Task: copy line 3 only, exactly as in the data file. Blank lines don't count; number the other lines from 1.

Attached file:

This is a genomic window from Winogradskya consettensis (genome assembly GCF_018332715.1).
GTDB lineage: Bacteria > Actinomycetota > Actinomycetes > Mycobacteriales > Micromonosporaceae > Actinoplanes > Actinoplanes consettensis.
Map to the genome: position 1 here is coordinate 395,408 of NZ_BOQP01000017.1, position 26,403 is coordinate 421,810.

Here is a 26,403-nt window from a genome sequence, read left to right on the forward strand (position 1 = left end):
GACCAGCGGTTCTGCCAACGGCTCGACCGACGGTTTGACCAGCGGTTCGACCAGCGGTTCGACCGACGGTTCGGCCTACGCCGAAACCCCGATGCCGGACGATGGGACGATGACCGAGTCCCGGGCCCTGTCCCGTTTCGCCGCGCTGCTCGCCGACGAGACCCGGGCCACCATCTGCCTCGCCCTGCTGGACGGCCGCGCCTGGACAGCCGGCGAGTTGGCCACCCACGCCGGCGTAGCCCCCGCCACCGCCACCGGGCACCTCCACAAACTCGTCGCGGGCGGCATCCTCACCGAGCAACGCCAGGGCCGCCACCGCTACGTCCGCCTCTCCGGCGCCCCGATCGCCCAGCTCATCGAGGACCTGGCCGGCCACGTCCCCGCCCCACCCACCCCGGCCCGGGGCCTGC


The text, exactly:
Map to the genome: position 1 here is coordinate 395,408 of NZ_BOQP01000017.1, position 26,403 is coordinate 421,810.